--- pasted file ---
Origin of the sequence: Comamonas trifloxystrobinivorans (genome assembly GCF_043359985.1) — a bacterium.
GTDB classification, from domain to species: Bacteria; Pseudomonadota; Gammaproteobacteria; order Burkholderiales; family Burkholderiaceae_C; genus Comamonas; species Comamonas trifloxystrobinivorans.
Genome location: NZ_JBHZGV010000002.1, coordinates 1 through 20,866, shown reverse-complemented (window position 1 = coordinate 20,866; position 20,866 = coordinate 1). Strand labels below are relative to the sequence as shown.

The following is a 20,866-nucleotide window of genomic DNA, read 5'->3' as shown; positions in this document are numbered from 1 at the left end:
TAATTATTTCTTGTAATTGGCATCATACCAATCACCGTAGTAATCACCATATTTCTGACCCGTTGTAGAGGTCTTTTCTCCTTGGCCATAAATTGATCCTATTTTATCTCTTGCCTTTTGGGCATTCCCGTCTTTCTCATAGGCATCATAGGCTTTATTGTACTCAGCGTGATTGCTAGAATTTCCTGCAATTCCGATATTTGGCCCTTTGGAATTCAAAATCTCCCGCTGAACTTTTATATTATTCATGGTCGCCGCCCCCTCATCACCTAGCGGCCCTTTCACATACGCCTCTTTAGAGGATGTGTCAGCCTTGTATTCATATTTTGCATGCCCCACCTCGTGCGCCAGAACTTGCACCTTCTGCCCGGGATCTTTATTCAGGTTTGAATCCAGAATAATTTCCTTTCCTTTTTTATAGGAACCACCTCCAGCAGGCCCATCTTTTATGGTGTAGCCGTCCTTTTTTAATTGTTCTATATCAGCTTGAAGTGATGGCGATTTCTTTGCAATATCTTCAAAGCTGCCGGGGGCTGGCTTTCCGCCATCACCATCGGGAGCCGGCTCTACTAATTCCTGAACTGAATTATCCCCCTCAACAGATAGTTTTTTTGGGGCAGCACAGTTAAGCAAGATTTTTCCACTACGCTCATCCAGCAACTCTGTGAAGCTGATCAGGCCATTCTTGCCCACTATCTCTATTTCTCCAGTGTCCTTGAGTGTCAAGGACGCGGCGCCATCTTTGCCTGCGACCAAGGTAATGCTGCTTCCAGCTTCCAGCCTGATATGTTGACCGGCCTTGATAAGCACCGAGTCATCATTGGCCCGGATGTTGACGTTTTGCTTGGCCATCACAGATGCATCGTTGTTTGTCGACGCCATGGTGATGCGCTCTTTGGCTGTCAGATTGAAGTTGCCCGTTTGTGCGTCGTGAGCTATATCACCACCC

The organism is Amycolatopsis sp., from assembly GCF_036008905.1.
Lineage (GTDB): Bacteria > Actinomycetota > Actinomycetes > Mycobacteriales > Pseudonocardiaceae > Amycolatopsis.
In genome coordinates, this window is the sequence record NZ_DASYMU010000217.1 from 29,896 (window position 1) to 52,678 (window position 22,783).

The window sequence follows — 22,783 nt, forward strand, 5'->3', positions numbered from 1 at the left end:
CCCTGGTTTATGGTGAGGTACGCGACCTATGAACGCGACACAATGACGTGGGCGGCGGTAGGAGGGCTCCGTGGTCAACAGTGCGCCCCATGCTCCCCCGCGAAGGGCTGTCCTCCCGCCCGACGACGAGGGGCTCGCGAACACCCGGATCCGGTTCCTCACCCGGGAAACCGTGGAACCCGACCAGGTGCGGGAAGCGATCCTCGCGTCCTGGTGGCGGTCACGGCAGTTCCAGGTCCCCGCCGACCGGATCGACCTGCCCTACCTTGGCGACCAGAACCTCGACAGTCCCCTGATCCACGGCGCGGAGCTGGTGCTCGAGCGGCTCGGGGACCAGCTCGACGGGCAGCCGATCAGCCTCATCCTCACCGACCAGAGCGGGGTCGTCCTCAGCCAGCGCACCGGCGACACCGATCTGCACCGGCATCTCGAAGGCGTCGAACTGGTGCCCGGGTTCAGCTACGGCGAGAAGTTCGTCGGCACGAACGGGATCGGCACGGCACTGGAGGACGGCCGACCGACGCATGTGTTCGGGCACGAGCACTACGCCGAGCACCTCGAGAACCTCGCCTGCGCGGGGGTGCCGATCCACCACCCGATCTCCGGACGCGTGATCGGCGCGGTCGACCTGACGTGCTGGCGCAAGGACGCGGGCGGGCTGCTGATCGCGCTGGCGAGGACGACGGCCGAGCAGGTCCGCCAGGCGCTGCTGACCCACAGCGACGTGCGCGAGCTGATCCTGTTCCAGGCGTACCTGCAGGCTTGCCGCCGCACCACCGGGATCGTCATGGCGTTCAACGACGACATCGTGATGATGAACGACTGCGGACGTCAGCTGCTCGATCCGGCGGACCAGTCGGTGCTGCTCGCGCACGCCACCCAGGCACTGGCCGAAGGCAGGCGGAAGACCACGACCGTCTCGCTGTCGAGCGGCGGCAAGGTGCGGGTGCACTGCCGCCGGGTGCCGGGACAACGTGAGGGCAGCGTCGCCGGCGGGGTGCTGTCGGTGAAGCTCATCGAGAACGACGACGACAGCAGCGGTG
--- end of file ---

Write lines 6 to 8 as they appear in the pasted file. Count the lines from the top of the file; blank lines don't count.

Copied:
The organism is Amycolatopsis sp., from assembly GCF_036008905.1.
Lineage (GTDB): Bacteria > Actinomycetota > Actinomycetes > Mycobacteriales > Pseudonocardiaceae > Amycolatopsis.
In genome coordinates, this window is the sequence record NZ_DASYMU010000217.1 from 29,896 (window position 1) to 52,678 (window position 22,783).